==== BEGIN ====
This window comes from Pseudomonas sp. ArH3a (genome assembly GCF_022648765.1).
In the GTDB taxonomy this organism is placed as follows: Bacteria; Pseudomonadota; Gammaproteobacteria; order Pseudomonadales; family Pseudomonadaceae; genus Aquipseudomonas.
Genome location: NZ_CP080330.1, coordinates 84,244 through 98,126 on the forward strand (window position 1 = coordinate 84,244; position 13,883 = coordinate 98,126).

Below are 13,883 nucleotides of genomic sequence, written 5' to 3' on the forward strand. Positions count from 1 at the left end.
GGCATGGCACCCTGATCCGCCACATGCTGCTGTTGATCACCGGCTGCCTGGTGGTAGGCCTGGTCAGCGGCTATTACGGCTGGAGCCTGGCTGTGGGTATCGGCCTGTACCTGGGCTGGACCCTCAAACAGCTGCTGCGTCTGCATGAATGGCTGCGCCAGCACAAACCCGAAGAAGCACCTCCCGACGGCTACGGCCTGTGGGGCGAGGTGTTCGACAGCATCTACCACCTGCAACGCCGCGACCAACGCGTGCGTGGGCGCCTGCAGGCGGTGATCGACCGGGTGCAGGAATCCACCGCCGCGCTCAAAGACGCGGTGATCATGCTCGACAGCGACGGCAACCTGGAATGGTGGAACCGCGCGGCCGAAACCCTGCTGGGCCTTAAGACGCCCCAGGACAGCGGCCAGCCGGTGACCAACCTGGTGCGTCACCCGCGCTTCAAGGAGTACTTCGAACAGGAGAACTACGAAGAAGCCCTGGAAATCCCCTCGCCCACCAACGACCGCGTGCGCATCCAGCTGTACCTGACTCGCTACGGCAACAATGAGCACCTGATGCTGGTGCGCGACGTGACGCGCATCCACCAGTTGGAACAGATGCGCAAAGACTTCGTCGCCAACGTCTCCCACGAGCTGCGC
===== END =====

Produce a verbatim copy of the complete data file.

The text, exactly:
This window comes from Pseudomonas sp. ArH3a (genome assembly GCF_022648765.1).
In the GTDB taxonomy this organism is placed as follows: Bacteria; Pseudomonadota; Gammaproteobacteria; order Pseudomonadales; family Pseudomonadaceae; genus Aquipseudomonas.
Genome location: NZ_CP080330.1, coordinates 84,244 through 98,126 on the forward strand (window position 1 = coordinate 84,244; position 13,883 = coordinate 98,126).

Below are 13,883 nucleotides of genomic sequence, written 5' to 3' on the forward strand. Positions count from 1 at the left end.
GGCATGGCACCCTGATCCGCCACATGCTGCTGTTGATCACCGGCTGCCTGGTGGTAGGCCTGGTCAGCGGCTATTACGGCTGGAGCCTGGCTGTGGGTATCGGCCTGTACCTGGGCTGGACCCTCAAACAGCTGCTGCGTCTGCATGAATGGCTGCGCCAGCACAAACCCGAAGAAGCACCTCCCGACGGCTACGGCCTGTGGGGCGAGGTGTTCGACAGCATCTACCACCTGCAACGCCGCGACCAACGCGTGCGTGGGCGCCTGCAGGCGGTGATCGACCGGGTGCAGGAATCCACCGCCGCGCTCAAAGACGCGGTGATCATGCTCGACAGCGACGGCAACCTGGAATGGTGGAACCGCGCGGCCGAAACCCTGCTGGGCCTTAAGACGCCCCAGGACAGCGGCCAGCCGGTGACCAACCTGGTGCGTCACCCGCGCTTCAAGGAGTACTTCGAACAGGAGAACTACGAAGAAGCCCTGGAAATCCCCTCGCCCACCAACGACCGCGTGCGCATCCAGCTGTACCTGACTCGCTACGGCAACAATGAGCACCTGATGCTGGTGCGCGACGTGACGCGCATCCACCAGTTGGAACAGATGCGCAAAGACTTCGTCGCCAACGTCTCCCACGAGCTGCGC